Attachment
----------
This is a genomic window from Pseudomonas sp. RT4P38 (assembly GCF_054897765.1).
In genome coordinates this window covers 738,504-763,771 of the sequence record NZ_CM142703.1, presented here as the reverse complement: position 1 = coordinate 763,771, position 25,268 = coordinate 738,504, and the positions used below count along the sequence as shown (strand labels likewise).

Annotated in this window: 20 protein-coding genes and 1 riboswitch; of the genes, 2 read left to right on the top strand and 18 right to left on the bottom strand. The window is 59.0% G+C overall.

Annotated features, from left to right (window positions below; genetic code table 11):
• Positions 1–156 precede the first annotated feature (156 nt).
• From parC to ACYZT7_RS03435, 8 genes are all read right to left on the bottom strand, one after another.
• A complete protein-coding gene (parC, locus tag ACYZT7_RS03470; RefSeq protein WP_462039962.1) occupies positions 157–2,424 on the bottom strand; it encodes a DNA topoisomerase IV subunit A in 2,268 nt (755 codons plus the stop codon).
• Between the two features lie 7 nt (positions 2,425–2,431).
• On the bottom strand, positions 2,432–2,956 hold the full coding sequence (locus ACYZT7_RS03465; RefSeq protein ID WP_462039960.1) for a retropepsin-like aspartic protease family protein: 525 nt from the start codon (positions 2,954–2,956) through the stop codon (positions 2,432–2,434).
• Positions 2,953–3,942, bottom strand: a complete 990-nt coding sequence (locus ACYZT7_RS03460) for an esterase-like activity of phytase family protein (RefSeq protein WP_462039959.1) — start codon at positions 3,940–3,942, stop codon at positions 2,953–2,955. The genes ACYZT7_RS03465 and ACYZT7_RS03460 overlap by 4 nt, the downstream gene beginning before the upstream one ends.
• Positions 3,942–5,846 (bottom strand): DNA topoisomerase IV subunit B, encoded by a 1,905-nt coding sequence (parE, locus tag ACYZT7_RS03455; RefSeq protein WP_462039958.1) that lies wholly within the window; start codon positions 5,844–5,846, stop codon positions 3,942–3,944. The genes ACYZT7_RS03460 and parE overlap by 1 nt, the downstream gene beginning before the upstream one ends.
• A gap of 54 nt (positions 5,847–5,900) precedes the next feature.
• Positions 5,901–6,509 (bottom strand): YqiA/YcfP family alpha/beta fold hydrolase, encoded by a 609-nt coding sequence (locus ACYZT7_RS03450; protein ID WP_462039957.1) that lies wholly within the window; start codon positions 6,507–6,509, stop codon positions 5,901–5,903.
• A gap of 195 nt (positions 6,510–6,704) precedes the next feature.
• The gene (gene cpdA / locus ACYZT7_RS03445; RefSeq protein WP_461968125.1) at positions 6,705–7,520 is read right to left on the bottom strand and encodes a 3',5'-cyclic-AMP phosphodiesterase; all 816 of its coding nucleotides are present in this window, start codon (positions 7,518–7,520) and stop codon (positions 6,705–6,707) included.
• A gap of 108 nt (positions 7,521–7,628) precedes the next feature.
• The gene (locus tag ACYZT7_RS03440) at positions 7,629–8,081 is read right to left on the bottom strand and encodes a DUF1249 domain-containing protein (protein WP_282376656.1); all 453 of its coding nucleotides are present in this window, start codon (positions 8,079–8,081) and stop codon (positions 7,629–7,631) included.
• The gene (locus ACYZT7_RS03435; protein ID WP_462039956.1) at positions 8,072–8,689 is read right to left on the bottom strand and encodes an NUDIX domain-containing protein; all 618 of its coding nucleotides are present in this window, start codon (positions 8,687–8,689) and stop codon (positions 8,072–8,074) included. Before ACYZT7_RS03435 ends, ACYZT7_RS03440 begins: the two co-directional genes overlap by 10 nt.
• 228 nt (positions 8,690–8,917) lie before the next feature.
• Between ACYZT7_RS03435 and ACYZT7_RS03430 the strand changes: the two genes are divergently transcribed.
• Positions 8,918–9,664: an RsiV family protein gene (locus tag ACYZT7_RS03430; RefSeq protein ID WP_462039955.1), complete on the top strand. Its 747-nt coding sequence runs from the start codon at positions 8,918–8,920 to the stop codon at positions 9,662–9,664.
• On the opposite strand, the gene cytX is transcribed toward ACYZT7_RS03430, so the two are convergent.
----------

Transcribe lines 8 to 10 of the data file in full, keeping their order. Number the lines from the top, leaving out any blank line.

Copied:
• Between the two features lie 7 nt (positions 2,425–2,431).
• On the bottom strand, positions 2,432–2,956 hold the full coding sequence (locus ACYZT7_RS03465; RefSeq protein ID WP_462039960.1) for a retropepsin-like aspartic protease family protein: 525 nt from the start codon (positions 2,954–2,956) through the stop codon (positions 2,432–2,434).
• Positions 2,953–3,942, bottom strand: a complete 990-nt coding sequence (locus ACYZT7_RS03460) for an esterase-like activity of phytase family protein (RefSeq protein WP_462039959.1) — start codon at positions 3,940–3,942, stop codon at positions 2,953–2,955. The genes ACYZT7_RS03465 and ACYZT7_RS03460 overlap by 4 nt, the downstream gene beginning before the upstream one ends.